The benefits of ‘single tasking’ and how to perfect it

“He did each single thing as if he did nothing else.”

~ Charles Dickens

 

Single tasking is the practice of focusing on one thing alone until it is fully completed. It involves avoiding the many distractions that come our way, such as emails, social media, chatting to friends or colleagues, making a cup of tea or fetching a snack, whilst you finish what you are working on.

In the past multi tasking has been looked upon as a skill to perfect in order to be more productive. There are circumstances where I still believe that it can be very effective, particularly where one or both tasks require little concentration. Where a task takes real focus, single tasking can be much more effective.

I recently read the book ‘Deep Work’ by Cal Newport. Newport describes Deep Work as ‘Professional activities performed in a state of distraction-free concentration that push your cognitive capabilities to their limit. These efforts create new value, improve your skill, and are hard to replicate.’

It was following this that I realized I was spending the vast majority of my time on ‘shallow work’, things that don’t take much concentration or focus such as replying to e-mails, in update meetings or even my writing. I noticed this was often in a shallow work mode, where I start with a very rough draft and then do many revisions, rather than sitting down and focusing to perfect an article in one go. I also noticed that when I am doing shallow work I flit from one thing to another starting many things, but struggle to finalise any one thing.

I decided that I needed to make a shift from shallow to deep work and focus on single tasking to get more things done. I have found that by focusing on one thing at a time, I am a lot more productive and manage to get through much more work. I have been trying out different techniques to implement this.

These are the ways you can effectively achieve single tasking:

1) Set up your environment

If you have the flexibility, you can pay particular attention to the location you work from. To get into deep work to allow you to single task on one activity, you will need an environment where you will not get interrupted. Also, the more you can minimize distractions the better. Choose an environment that will allow you to truly focus.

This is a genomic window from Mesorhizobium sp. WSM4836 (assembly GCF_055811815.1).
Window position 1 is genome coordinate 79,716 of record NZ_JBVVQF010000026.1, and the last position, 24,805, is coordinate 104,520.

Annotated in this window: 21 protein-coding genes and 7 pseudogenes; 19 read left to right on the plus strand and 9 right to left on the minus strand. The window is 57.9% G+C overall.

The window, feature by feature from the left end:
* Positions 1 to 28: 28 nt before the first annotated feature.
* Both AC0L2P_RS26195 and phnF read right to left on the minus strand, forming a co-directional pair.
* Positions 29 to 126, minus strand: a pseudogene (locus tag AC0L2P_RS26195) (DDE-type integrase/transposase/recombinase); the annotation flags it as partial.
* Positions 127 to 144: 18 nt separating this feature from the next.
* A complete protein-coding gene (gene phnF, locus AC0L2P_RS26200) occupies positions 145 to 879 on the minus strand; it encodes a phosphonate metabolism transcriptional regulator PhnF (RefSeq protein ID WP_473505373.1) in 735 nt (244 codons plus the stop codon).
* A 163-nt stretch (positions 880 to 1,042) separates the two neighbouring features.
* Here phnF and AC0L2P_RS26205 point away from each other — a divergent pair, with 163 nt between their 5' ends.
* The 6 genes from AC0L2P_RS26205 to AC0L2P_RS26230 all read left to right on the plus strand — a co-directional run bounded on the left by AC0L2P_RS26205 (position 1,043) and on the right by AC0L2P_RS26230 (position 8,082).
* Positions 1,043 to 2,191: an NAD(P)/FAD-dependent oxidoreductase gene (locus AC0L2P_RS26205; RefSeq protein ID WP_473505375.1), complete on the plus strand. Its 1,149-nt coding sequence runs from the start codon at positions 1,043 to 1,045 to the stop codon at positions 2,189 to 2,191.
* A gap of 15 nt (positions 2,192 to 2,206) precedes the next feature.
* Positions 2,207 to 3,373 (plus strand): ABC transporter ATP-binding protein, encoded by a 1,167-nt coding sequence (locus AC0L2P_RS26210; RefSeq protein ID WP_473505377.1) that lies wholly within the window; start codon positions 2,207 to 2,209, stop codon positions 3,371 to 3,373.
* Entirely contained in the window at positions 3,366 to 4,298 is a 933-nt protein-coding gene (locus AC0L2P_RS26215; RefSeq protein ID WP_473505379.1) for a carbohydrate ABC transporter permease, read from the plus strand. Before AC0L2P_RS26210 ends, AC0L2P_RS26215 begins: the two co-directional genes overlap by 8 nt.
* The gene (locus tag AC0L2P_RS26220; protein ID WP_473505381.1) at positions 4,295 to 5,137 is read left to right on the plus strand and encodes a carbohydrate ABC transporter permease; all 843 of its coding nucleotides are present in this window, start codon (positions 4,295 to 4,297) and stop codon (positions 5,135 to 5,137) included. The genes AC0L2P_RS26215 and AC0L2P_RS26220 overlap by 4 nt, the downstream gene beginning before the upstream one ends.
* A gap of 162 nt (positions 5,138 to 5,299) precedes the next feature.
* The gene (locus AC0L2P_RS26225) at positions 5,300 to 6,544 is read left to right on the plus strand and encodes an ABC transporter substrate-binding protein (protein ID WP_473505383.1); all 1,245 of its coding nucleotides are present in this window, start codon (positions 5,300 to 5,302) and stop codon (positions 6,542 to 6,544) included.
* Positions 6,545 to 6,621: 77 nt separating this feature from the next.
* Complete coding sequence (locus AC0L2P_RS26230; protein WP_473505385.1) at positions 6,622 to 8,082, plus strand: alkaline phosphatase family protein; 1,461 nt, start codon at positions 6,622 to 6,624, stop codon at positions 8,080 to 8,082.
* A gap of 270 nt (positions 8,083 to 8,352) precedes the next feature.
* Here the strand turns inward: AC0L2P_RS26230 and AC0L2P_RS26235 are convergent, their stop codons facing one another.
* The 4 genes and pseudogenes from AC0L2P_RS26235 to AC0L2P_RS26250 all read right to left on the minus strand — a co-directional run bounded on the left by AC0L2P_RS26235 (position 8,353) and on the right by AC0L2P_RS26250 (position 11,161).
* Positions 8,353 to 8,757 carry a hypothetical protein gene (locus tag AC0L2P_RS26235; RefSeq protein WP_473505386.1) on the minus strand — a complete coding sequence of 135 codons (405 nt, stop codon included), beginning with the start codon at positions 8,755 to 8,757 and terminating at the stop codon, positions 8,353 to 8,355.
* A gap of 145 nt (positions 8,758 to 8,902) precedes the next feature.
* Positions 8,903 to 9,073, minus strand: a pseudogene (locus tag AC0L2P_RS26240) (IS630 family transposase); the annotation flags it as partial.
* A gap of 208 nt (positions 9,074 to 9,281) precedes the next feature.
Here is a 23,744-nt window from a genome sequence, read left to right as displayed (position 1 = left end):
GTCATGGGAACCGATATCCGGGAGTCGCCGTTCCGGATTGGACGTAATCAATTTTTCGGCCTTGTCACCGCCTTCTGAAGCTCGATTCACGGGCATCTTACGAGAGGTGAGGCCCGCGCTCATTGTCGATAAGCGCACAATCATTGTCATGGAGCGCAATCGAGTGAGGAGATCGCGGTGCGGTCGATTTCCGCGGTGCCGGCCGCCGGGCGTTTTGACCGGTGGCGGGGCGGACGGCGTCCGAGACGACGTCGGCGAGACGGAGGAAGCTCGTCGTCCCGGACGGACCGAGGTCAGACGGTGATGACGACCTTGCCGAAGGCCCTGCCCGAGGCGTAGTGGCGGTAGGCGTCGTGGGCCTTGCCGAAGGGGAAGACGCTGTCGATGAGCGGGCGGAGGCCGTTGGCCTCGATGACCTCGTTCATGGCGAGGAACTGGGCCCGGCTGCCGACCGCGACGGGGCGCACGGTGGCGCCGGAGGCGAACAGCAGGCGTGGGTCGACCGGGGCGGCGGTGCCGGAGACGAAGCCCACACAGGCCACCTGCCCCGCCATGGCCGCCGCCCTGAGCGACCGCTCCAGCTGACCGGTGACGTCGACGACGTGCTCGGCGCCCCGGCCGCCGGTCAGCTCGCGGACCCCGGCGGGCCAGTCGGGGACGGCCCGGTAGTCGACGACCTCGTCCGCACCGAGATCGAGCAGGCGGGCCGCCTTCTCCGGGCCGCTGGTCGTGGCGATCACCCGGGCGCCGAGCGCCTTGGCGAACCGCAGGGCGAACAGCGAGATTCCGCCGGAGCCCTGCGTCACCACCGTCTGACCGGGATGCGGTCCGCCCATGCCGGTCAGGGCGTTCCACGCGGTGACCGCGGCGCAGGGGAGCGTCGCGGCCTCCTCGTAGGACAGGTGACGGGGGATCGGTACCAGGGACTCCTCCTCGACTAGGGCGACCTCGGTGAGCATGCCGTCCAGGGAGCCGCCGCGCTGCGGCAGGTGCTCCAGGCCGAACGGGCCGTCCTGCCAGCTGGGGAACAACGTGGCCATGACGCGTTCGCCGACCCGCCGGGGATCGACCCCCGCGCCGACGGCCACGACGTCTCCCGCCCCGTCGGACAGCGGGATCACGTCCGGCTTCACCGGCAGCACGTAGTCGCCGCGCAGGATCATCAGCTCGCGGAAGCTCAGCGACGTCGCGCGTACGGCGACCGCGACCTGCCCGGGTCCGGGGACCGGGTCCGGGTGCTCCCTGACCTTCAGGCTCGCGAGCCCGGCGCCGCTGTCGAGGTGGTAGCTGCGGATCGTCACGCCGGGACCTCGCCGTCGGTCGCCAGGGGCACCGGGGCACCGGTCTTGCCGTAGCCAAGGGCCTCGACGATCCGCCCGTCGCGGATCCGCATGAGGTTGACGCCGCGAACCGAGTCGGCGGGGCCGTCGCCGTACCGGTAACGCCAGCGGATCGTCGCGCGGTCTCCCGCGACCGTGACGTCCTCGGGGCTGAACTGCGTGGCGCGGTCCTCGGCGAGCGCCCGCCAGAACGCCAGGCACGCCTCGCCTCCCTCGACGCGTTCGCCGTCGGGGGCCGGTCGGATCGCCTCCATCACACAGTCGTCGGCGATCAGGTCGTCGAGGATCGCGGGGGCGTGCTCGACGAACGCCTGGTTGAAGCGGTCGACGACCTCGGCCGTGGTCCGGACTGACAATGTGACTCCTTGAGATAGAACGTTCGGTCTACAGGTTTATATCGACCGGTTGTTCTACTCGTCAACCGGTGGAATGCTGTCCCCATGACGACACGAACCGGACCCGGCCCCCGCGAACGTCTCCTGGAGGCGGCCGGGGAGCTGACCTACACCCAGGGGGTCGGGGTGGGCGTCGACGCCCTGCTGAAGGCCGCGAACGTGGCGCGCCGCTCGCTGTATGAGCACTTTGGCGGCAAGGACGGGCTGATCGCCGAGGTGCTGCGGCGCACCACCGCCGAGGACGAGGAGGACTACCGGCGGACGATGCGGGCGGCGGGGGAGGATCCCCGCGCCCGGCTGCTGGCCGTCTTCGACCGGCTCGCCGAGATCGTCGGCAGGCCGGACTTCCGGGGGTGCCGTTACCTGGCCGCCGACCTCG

2) Notice when you get bored and keep at it

Cal Newport describes your brain as a muscle that needs exercising. If you pay attention to your desire to switch tasks when you get bored and then resist the urge to do this and continue focusing on the task in hand you give your brain a workout. Every time you notice that you’d like to stop what you are working on and do something else instead, pay attention to the feeling and take note of the fact that you have ignored the temptation and feel your brain muscle getting stronger. If you keep working on this, you will find that you start to be able to focus for longer and go deeper into each task.

3) Have a plan for how to use your time

Having a clear plan of what you want to achieve in a given time can help you to be more productive. Parkinson’s law states that work expands to take as long as the time you allocate to it. If you give yourself an hour the task will take an hour, if you give yourself 3 hours, it will take 3 hours.

The Pomodoro method is where you chunk your work into 25 minute slots with a 5 minute break between them. You give yourself one task to work on and 25 minutes to complete it. You will find that by allocating one task in 25 minutes it helps you focus on just that one task, as you have a set timeline for it. Of course you can’t finish all tasks in 25 minutes, but it will focus your efforts and you can use another 25 minutes to continue working on something that needs more time.

4) Reorganise your calendar

You need set time allocated to concentrate on deep work. If you have 20 minutes free between meetings it is hard to get into any task that requires deep focus. Take a look at your calendar and see if there is any way to reorganize it so that you can allocate time for deep work. Try defragmenting it by putting all your meetings together and then longer meeting free periods for you to focus on the tasks you need to complete.

You can also try allocating time for yourself first thing and last thing each day.  This ensures you always have blocked of time you can use to work on tasks that require more concentration.

5)  Schedule breaks and down time

There is only a certain amount of time you can keep working at optimal speed. If you schedule time for short breaks it helps you to refresh and start your next task with more energy. Sometimes going for a short walk and getting some fresh air ensures that you remain alert and energetic throughout the day.

 

I’d love to hear your views on multi-tasking versus single tasking and what techniques you use to be able to get into ‘Deep Work’

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